Air quality alerts go out as Western Slope is swathed in fires

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Grizzly Creek Fire near Glenwood Springs. —AMY HADDEN MARSH PHOTO

RBC | The Grizzly Creek Fire is burning in the White River National Forest near Glenwood Springs and has closed I-70 indefinitely. Smoke from this blaze, and the Pine Gulch Fire near Grand Junction, are affecting air quality in Rio Blanco County.

With one of the largest wildfires in the country burning north of Grand Junction, and a new fire in Glenwood Canyon, local air quality has been severely affected this week. 

According to the Centers for Disease Control and Protection (CDC), breathing in wildfire smoke can have immediate health effects, including coughing, wheezing and shortness of breath, trouble breathing normally, chest pain, stinging eyes, headaches, scratchy throat, asthma attacks, runny nose, irritated sinuses, tiredness, and a rapid heartbeat.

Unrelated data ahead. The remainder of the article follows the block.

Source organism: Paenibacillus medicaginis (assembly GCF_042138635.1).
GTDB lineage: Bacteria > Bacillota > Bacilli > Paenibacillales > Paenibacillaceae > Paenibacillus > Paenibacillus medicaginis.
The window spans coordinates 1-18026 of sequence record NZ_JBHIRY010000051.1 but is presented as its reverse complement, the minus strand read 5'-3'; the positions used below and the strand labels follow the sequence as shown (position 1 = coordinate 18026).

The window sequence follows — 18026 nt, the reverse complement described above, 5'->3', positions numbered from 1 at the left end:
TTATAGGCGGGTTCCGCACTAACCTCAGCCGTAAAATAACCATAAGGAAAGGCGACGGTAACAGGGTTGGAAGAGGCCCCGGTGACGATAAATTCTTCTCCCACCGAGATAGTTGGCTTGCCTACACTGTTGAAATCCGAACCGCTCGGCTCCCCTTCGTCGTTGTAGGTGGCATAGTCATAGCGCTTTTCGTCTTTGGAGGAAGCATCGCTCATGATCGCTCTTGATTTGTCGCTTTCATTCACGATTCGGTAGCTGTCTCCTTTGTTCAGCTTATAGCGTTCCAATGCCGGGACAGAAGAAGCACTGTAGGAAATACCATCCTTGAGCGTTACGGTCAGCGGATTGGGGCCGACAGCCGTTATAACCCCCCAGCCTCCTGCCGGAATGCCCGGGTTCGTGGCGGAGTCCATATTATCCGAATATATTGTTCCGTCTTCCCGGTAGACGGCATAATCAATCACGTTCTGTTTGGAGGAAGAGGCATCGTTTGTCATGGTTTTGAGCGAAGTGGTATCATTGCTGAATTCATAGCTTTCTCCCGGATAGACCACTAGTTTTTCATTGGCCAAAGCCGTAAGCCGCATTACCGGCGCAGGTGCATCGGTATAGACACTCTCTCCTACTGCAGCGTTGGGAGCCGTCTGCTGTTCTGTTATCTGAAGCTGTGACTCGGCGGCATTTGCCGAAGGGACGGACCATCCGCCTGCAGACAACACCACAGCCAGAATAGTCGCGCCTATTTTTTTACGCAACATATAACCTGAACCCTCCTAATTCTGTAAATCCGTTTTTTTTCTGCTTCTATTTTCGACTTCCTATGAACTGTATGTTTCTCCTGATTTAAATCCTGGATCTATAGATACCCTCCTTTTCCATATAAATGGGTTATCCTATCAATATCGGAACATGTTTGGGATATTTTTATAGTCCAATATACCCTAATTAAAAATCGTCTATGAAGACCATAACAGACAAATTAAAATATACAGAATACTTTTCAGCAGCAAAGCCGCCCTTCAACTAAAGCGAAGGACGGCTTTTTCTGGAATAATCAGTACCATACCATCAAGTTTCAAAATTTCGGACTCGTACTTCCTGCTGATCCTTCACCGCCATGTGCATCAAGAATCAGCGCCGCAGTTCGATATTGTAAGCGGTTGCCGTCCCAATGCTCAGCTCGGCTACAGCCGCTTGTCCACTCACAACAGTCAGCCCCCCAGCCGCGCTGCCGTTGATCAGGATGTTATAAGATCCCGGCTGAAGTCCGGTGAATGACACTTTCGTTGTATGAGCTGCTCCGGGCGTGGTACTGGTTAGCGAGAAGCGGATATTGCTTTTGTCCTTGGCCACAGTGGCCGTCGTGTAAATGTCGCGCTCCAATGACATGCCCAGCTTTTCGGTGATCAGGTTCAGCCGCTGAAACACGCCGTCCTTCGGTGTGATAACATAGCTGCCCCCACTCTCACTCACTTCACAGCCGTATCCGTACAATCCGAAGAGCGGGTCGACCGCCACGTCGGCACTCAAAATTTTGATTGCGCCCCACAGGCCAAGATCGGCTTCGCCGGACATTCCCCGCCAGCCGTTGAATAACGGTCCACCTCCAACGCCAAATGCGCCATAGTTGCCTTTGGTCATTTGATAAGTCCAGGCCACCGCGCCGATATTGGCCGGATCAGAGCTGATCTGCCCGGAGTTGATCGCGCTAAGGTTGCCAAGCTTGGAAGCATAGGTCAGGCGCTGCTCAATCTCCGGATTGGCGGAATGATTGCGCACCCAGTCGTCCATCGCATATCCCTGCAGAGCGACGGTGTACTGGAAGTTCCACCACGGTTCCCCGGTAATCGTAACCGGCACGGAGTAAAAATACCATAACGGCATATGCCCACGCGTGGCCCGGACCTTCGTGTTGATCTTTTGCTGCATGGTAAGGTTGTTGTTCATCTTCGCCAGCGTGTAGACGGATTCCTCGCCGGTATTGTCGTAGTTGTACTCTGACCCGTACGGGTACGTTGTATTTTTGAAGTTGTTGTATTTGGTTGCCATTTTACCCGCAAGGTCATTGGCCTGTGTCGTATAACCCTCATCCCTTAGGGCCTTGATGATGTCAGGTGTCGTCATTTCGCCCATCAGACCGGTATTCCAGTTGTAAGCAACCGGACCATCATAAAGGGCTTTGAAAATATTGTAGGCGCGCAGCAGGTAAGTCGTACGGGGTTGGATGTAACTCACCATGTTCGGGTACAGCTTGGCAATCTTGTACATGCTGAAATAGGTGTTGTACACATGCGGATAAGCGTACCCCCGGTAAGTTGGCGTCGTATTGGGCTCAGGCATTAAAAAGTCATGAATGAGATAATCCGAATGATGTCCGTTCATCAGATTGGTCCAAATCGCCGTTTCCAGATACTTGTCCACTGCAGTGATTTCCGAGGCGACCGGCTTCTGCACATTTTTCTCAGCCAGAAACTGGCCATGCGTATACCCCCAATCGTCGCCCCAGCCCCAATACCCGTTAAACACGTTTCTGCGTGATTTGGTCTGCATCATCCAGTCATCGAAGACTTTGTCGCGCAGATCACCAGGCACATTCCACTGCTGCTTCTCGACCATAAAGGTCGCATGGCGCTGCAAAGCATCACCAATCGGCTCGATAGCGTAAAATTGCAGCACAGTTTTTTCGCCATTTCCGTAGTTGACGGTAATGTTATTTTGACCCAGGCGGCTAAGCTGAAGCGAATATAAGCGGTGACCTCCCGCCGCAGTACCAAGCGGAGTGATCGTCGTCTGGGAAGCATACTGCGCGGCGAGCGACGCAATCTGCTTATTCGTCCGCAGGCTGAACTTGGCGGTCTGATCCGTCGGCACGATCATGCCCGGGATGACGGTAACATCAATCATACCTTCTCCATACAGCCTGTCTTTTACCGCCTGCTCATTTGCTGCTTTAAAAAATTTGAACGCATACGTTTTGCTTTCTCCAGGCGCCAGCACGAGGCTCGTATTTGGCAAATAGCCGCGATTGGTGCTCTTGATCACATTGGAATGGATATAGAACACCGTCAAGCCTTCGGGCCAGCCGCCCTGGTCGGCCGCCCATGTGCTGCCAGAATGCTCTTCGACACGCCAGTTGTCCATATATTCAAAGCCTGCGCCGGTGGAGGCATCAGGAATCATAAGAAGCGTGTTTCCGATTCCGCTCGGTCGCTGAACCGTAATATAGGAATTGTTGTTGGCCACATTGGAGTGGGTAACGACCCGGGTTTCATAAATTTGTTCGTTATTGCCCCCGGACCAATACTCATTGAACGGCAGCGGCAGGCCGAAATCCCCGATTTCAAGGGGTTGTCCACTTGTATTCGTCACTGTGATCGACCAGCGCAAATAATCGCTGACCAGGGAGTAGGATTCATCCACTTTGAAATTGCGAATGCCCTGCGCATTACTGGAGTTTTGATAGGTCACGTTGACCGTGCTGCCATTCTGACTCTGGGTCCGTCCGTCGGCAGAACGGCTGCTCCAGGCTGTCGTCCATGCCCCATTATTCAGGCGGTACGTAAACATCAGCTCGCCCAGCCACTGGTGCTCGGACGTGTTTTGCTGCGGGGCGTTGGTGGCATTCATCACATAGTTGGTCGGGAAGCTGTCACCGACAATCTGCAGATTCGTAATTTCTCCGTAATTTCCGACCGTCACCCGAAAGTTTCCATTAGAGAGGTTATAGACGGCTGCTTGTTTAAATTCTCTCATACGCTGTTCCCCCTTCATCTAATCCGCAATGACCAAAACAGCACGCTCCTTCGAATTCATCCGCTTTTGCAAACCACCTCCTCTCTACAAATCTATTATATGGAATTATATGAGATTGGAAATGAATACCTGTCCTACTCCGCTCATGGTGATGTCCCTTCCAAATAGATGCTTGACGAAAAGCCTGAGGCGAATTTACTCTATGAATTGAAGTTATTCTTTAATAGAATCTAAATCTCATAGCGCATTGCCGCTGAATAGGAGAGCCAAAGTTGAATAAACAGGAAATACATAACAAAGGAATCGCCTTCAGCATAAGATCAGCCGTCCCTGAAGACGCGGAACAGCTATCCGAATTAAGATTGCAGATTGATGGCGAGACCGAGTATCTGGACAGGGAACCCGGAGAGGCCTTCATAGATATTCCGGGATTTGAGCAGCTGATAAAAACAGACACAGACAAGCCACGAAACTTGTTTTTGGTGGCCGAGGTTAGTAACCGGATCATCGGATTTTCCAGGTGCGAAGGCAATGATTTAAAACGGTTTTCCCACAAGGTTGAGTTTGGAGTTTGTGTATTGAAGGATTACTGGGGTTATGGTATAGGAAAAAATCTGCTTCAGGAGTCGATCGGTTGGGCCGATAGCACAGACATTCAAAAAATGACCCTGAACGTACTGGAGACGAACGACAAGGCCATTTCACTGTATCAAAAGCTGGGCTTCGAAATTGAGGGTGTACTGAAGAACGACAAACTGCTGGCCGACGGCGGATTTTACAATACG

Anyone, even otherwise healthy people, can experience these symptoms when there’s enough smoke in the air, but older adults, pregnant women, children, and people with preexisting respiratory and heart conditions may be more likely to experience symptoms. 

Guidelines for protecting yourself and your family include:

• Keeping doors and windows closed, closing the fresh air intake on your air conditioner and keeping the filter clean, and seeking shelter elsewhere if it is too warm to stay inside. 

• Use of a freestanding indoor air filter with particle removal can help protect people at higher risk of problems from smoke exposure. 

• Skip housework, as vacuuming and dusting disturb particles already in your home and add to the indoor air pollution. Smoking inside, burning incense or candles, or lighting a fireplace are also discouraged.